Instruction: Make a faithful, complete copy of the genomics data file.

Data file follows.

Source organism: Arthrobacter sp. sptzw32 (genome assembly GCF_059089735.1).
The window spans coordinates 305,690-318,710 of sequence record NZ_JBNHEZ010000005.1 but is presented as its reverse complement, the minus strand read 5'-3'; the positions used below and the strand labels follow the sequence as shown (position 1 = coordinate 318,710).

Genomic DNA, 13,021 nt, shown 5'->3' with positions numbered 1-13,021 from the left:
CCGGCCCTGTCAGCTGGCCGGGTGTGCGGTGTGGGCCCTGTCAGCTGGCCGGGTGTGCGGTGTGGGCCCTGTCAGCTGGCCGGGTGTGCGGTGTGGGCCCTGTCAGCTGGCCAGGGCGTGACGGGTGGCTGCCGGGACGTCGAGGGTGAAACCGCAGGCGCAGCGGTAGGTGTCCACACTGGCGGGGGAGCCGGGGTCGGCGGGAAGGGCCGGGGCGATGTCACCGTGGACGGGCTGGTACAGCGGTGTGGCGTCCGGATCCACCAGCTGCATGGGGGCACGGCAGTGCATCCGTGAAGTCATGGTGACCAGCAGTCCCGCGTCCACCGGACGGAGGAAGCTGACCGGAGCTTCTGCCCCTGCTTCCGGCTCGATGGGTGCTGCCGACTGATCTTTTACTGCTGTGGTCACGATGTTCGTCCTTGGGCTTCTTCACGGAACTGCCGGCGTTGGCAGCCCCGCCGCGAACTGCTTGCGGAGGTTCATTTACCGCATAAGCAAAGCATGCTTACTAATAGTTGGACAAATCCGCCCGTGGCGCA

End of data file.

Source organism: Arthrobacter sp. sptzw32 (genome assembly GCF_059089735.1).
The window spans coordinates 305,690-318,710 of sequence record NZ_JBNHEZ010000005.1 but is presented as its reverse complement, the minus strand read 5'-3'; the positions used below and the strand labels follow the sequence as shown (position 1 = coordinate 318,710).

Genomic DNA, 13,021 nt, shown 5'->3' with positions numbered 1-13,021 from the left:
CCGGCCCTGTCAGCTGGCCGGGTGTGCGGTGTGGGCCCTGTCAGCTGGCCGGGTGTGCGGTGTGGGCCCTGTCAGCTGGCCGGGTGTGCGGTGTGGGCCCTGTCAGCTGGCCAGGGCGTGACGGGTGGCTGCCGGGACGTCGAGGGTGAAACCGCAGGCGCAGCGGTAGGTGTCCACACTGGCGGGGGAGCCGGGGTCGGCGGGAAGGGCCGGGGCGATGTCACCGTGGACGGGCTGGTACAGCGGTGTGGCGTCCGGATCCACCAGCTGCATGGGGGCACGGCAGTGCATCCGTGAAGTCATGGTGACCAGCAGTCCCGCGTCCACCGGACGGAGGAAGCTGACCGGAGCTTCTGCCCCTGCTTCCGGCTCGATGGGTGCTGCCGACTGATCTTTTACTGCTGTGGTCACGATGTTCGTCCTTGGGCTTCTTCACGGAACTGCCGGCGTTGGCAGCCCCGCCGCGAACTGCTTGCGGAGGTTCATTTACCGCATAAGCAAAGCATGCTTACTAATAGTTGGACAAATCCGCCCGTGGCGCA